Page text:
What was his position on slavery? How did it evolve over time?
What were the major changes, and the reasons for them? What impact did Lincoln's decisions have on the Union and it's war effort?
I'm just curious about the man.
- 1 decade agoFavorite Answer
Abraham Lincoln or "Honest Abe" was the 16th President of the United States of America. He was born in a one-room cabin in February 12, 1809 inHardin County, Kentucky. While he was growing up, he loved George Washington. On Oactober 5, 1818, his mother, Nancy Hanks Lincoln, died from milk sickness. His father married another woman named Sarah Bush Johnson on December 2, 1819. Lincoln, before he was president, was governor of Illinois. He married a woman named Mary Ann Todd. He was elected to presidency in 1860. Lincoln hated slavery. When he went to New Orleans with a friend, he saw a slave auction. He got mad at the thought that people were sold as property. He started the Civil War with the Confederate States of America. The war ended in 1866 and the Yankees won. Just two weeks later, Abraham Lincoln was assassinated at Ford Theater by John Wilkes Booth. John Wilkes Booth was from the South and hated Lincoln because he destroyed the Confederate States of America. He was officially dead April 15, 1865. Abraham Lincoln was a great president and a magnificent leader. His most famous speech was the Gettysburg Address.Source(s): Wikipedia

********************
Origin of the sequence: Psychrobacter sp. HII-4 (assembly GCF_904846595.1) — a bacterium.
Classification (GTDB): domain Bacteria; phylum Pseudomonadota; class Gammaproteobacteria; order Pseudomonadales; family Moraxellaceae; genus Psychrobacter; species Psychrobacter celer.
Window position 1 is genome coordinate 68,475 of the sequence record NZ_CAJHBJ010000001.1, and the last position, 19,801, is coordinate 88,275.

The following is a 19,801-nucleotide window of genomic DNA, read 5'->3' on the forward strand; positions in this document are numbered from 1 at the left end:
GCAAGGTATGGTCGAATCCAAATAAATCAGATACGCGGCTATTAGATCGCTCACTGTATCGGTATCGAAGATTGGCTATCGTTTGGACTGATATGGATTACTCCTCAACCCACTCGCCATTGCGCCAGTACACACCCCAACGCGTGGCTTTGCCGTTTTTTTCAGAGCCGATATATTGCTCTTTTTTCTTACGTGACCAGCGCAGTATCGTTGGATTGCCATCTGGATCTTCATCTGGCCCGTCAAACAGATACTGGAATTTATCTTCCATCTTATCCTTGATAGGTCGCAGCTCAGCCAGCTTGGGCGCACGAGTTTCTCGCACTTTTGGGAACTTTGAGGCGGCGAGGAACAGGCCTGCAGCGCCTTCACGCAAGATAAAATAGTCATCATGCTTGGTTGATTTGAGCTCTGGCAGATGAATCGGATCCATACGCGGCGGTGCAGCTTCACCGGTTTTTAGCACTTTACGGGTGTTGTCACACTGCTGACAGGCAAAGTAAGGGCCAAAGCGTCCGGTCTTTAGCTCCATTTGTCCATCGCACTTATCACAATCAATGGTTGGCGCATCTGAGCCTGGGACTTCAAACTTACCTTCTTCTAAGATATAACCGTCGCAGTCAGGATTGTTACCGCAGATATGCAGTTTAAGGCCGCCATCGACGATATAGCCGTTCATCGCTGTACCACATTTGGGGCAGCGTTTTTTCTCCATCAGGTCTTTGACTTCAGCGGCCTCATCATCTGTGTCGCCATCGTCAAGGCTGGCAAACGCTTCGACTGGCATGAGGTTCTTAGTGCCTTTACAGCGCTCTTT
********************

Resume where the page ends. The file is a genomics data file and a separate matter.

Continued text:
- 1 decade ago
Abraham Lincoln did not specifically come out saying that he agreed or dissagreed with slavery; although it was widely known at the time that he did not like slavery. His position on it was to free the slaves, but free them gradually, because the South's economy at the time revolved around the plantations and the slaves that worked on the plantations. For example, if there was a cotton plantation in lets say Georgia. The cotton picked by the slaves would be sent up North to a factory where it would be made into clothes or some other product; so the country needed slaves, but Lincoln didn't want the entire economy to crash.Source(s): U.S. /World History major